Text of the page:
Irked by the idea that it was no longer considered the only export hub for the Eastern Mediterranean gas, Turkey retaliated through a limited naval action. On 23 February 2018, the Turkish navy blockaded an Eni drillship before it could reach its destination on the east coast of Cyprus, forcing the vessel to withdraw. Eni responded by striking a partnership with the French energy giant Total in all its seven Cypriot licensing blocks, a move that catapulted France into the middle of the Eastern Mediterranean energy landscape.
Then, in March 2019 leaders from Greece, Cyprus, and Israel—with U.S. Secretary of State Mike Pompeo at their side—signed an agreement on the proposed “EastMed pipeline.” The project took on institutional form in September 2020 when the Eastern Mediterranean Gas Forum (EMGF) was established as an international organization by Greece, Cyprus, Egypt, Israel, Italy, Jordan, and the Palestinian Authority. The final step to setting up the EMGF and its Cairo HQ was cleared after Egypt ratified its founding charter in October 2019. Turkey has insisted that it was left out purposefully and has blamed the EMGF for taking Greece and Cyprus’s side.
Also alarming for Ankara, in December 2019, U.S. President Donald Trump signed the Eastern Mediterranean Security and Energy Partnership Act, which put Greece and the RoC at the forefront of US policy in the region—a role historically played by Turkey.
This was the context in which Turkey shifted in its foreign policy preference towards a more assertive diplomatic posture in the Mediterranean basin. Turkey expressed its displeasure at these developments by engaging in a series of limited countermeasures (e.g., sending exploration and drill ships into Cypriot waters, with naval escort). In late 2019, Ankara also signed a security and maritime border agreement with the Tripoli-based Government of National Accord, which was followed by the deployment of Turkish troops against the Haftar forces backed by the UAE, France, and Russia. Most remarkably, the new maritime border agreement introduced a vertical line across the Mediterranean: it re-drew the EEZ and continental shelf zone boundaries and marked the Turkish-Libyan economic zone. The aim was to delay the pipeline plans put forward by Greece, Cyprus, Egypt, and Israel.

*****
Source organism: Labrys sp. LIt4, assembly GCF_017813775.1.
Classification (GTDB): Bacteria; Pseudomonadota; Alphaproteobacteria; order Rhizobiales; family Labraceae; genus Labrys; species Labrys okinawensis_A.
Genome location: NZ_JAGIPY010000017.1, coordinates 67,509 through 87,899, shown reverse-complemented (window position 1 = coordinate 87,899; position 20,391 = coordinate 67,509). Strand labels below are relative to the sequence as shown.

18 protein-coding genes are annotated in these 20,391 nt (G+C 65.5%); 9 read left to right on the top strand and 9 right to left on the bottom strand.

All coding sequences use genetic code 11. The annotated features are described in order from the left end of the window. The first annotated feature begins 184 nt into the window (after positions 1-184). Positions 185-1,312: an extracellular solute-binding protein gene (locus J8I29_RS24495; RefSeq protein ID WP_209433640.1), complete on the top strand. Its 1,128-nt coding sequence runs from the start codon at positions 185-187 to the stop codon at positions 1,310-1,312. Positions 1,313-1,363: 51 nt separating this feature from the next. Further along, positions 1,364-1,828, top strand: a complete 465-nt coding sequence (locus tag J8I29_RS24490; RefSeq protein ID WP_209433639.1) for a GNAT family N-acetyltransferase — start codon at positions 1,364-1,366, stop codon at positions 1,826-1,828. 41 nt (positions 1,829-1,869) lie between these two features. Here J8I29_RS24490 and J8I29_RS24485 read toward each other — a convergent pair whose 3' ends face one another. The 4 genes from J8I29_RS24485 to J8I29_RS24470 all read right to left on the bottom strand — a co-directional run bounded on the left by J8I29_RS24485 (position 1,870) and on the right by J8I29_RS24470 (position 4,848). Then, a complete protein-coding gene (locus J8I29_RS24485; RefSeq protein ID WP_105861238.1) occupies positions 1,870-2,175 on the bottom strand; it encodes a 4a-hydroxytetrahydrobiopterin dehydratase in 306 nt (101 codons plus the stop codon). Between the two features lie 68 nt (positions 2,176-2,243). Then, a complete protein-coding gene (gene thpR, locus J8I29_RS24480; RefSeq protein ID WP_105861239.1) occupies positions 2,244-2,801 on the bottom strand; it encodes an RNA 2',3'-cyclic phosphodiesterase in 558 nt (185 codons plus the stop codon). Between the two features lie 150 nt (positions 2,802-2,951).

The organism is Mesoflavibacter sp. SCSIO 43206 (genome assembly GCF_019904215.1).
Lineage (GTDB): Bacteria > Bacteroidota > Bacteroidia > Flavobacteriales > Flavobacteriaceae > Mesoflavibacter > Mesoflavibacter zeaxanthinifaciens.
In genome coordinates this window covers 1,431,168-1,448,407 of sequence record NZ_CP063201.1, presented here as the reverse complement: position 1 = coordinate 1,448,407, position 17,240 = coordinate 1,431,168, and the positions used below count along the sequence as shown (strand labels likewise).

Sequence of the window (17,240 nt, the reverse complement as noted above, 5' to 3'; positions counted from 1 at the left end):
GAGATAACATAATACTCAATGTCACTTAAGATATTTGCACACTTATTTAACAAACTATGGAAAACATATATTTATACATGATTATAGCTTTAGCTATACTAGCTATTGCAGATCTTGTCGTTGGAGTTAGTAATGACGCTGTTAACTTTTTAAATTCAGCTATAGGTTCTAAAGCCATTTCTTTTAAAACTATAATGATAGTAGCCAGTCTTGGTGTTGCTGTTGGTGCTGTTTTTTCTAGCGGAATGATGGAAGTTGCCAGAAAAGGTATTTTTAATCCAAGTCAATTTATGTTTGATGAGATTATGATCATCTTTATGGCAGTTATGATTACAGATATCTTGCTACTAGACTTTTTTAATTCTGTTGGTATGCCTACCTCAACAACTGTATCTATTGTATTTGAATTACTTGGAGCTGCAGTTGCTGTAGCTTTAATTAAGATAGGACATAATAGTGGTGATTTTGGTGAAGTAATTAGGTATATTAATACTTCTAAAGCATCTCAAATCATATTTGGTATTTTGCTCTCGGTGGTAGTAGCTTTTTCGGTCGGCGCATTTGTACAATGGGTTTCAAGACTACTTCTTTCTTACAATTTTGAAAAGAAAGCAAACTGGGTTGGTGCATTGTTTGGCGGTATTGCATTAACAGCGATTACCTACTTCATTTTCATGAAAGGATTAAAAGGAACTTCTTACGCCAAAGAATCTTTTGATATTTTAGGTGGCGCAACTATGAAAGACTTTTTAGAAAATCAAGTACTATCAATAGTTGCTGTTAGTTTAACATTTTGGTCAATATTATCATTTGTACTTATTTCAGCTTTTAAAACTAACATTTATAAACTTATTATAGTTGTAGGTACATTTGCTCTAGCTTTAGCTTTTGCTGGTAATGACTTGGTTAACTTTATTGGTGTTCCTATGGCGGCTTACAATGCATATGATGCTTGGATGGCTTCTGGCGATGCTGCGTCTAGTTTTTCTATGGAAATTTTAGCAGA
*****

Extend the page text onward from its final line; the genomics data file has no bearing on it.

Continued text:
Another Turkish grievance relates to the situation in Cyprus. There is a growing conviction in Turkey that the RoC’s refusal to discuss Cypriot gas resources with the Turkish Cypriot side reflects a wider Greek Cypriot unwillingness to accept the Turkish Cypriots as co-equal partners in government. The general mood in Turkey also seems to be that Turkey and the Turkish Cypriots did what they could and that the proposals they tabled, together with the TRNC, for the joint development of the island’s natural gas resources gave the Greek Cypriots ample room for compromise. Successive rounds of talks—held in 2017 and 2018 between the two sides, along with the guarantor nations of Greece, Turkey, and the United Kingdom—ended in deadlock. Turkish and Turkish Cypriot warnings regarding what they saw as unfair actions by the RoC fell onto deaf ears. At that point, Ankara began trying to counter these developments by acquiring research and drilling ships and sending them, often with naval escorts, into contested waters.